Researchers have developed 3D-printed magnetically controlled fish-shaped microrobots that could be used for directed drug delivery in humans.

Nanoengineers used an innovative 3D printing technology to manufacture multipurpose fish-shaped microrobots – called microfish – that are chemically powered by hydrogen peroxide and magnetically controlled. These proof-of-concept synthetic microfish will inspire a new generation of “smart” microrobots that have diverse capabilities such as detoxification, sensing and directed drug delivery, researchers said.

Researchers led by Shaochen Chen and Joseph Wang of the University of California, San Diego, were able to custom-build microfish that can do more than simply swim around when placed in a solution containing hydrogen peroxide.

Researchers installed platinum nanoparticles in the tails of the microfish, which react with hydrogen peroxide to propel the microfish forward, and magnetic iron oxide nanoparticles in the heads, which allowed them to be steered with magnets. “We have developed an entirely new method to engineer nature-inspired microscopic swimmers that have complex geometric structures and are smaller than the width of a human hair,” said the co-first author Wei Zhu, a PhD student at the Jacobs School of Engineering at UC San Diego.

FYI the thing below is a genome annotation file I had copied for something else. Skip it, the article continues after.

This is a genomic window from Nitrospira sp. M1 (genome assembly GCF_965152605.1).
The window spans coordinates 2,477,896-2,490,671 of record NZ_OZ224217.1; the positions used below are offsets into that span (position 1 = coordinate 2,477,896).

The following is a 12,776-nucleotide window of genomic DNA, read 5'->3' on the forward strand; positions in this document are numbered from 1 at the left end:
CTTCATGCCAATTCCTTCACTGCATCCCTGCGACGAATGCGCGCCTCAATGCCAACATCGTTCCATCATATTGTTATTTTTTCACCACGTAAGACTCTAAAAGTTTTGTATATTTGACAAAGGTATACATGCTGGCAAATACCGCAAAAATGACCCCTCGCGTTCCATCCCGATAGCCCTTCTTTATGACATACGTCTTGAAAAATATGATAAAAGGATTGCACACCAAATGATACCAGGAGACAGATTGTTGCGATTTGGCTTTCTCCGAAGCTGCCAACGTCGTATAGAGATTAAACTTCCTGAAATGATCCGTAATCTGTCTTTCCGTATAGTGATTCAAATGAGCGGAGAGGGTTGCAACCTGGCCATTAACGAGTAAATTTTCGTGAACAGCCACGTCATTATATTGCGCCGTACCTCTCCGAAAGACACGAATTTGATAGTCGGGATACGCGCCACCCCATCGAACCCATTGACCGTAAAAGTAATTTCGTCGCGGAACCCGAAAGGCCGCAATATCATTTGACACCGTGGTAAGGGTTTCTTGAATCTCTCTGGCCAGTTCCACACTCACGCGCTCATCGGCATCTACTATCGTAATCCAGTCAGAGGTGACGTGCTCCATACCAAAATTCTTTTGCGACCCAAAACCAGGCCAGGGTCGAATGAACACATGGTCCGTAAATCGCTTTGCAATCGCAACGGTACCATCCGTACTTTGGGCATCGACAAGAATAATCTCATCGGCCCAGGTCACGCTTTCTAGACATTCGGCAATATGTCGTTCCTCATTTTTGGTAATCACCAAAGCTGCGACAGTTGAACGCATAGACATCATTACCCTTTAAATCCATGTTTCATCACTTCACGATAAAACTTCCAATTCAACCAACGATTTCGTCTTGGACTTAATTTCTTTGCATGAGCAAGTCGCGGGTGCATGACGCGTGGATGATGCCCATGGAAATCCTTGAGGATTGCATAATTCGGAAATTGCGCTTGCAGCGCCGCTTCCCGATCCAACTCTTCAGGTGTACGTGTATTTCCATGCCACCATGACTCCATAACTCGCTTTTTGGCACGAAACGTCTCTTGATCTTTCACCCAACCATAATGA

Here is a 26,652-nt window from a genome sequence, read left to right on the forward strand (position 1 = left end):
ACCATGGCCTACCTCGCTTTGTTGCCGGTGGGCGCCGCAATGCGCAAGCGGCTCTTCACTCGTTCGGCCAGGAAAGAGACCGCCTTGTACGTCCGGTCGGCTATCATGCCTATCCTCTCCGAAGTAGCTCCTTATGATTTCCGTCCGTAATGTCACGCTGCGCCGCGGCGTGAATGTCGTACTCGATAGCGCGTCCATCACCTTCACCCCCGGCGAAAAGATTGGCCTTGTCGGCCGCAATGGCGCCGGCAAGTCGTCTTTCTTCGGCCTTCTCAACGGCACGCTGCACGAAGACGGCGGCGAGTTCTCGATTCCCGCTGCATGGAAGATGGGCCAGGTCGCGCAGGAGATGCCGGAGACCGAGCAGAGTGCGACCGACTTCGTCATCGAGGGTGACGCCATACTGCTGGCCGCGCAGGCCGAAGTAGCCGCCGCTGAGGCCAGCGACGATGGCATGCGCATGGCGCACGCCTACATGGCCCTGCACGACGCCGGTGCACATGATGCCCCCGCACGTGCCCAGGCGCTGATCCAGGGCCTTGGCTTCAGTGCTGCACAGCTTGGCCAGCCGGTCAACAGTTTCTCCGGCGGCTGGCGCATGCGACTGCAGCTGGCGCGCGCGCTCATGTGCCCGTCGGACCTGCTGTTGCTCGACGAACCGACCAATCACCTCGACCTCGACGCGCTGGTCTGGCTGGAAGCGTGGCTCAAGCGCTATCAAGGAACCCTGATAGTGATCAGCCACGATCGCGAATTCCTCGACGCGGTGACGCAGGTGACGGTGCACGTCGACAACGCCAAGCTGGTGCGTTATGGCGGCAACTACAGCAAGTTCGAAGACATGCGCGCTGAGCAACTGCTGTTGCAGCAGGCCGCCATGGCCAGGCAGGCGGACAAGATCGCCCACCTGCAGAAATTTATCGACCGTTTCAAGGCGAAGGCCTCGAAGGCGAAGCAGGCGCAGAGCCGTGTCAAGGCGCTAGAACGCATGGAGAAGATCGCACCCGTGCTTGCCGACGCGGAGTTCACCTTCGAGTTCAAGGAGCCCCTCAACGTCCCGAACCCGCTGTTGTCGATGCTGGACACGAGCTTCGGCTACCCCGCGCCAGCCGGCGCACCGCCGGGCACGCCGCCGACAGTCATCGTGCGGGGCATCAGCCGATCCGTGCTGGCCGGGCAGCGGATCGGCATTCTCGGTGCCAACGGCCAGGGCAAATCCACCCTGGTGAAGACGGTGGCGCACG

As a proof-of-concept demonstration, the researchers incorporated toxin-neutralising nanoparticles throughout the bodies of the microfish.

The researchers mixed in polydiacetylene (PDA) nanoparticles, which capture harmful pore-forming toxins such as the ones found in bee venom. When the PDA nanoparticles bind with toxin molecules, they become fluorescent and emit red-coloured light. The team was able to monitor the detoxification ability of the microfish by the intensity of their red glow.

“Another exciting possibility we could explore is to encapsulate medicines inside the microfish and use them for directed drug delivery,” said co-first author Jinxing Li, PhD student at UC San Diego.

The new microfish fabrication method is based on a rapid, high-resolution 3D printing technology called microscale continuous optical printing (micro-COP). Some of the benefits of the micro-COP technology are speed, scalability, precision and flexibility.

Within seconds, the researchers can print an array containing hundreds of microfish, each measuring 120 microns long and 30 microns thick.

Since the micro-COP technology is digitised, researchers could easily experiment with different designs for their microfish, including shark and manta ray shapes. The research was published in the journal Advanced Materials.

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